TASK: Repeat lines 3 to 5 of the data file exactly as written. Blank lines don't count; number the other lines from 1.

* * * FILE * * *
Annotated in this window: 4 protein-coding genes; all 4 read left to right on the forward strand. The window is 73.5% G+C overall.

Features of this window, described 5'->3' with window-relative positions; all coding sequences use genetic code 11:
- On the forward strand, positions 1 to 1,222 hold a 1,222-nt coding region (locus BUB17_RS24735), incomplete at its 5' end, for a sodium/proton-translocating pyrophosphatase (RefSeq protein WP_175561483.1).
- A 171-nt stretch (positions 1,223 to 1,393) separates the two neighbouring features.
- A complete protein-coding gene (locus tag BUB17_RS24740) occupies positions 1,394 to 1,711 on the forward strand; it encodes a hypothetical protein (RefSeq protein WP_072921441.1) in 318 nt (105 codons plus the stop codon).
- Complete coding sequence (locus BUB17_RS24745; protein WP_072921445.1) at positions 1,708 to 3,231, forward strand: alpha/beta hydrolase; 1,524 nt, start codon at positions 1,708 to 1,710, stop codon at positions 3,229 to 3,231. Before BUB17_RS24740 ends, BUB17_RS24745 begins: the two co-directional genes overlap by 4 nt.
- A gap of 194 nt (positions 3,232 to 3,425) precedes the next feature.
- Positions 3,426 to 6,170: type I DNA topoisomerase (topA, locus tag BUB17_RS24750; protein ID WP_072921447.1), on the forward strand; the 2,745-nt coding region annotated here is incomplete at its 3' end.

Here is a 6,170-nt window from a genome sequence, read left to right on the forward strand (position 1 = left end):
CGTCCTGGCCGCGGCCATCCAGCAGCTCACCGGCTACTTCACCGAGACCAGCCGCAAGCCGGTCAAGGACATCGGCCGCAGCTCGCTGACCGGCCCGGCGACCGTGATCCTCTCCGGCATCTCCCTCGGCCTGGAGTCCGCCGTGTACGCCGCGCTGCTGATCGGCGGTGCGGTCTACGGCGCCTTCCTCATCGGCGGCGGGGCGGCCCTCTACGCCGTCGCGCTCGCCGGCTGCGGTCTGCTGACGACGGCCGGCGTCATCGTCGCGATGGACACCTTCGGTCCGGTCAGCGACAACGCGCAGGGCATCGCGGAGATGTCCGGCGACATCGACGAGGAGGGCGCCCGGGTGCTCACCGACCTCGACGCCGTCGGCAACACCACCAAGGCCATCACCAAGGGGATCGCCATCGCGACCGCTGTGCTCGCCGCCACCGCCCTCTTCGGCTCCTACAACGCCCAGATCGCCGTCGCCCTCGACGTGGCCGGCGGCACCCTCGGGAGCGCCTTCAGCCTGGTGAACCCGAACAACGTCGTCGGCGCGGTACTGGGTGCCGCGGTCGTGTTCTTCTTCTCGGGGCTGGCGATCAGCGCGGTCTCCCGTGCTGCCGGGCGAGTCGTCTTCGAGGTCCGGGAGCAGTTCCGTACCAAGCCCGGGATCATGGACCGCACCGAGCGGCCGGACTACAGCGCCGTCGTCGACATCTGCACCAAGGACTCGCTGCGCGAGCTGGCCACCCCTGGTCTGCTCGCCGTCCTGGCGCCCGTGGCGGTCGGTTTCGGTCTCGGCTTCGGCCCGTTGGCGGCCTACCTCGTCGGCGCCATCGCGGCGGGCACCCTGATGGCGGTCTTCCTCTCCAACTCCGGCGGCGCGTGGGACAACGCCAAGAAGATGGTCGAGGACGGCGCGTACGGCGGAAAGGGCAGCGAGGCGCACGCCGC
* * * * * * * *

- On the forward strand, positions 1 to 1,222 hold a 1,222-nt coding region (locus BUB17_RS24735), incomplete at its 5' end, for a sodium/proton-translocating pyrophosphatase (RefSeq protein WP_175561483.1).
- A 171-nt stretch (positions 1,223 to 1,393) separates the two neighbouring features.
- A complete protein-coding gene (locus tag BUB17_RS24740) occupies positions 1,394 to 1,711 on the forward strand; it encodes a hypothetical protein (RefSeq protein WP_072921441.1) in 318 nt (105 codons plus the stop codon).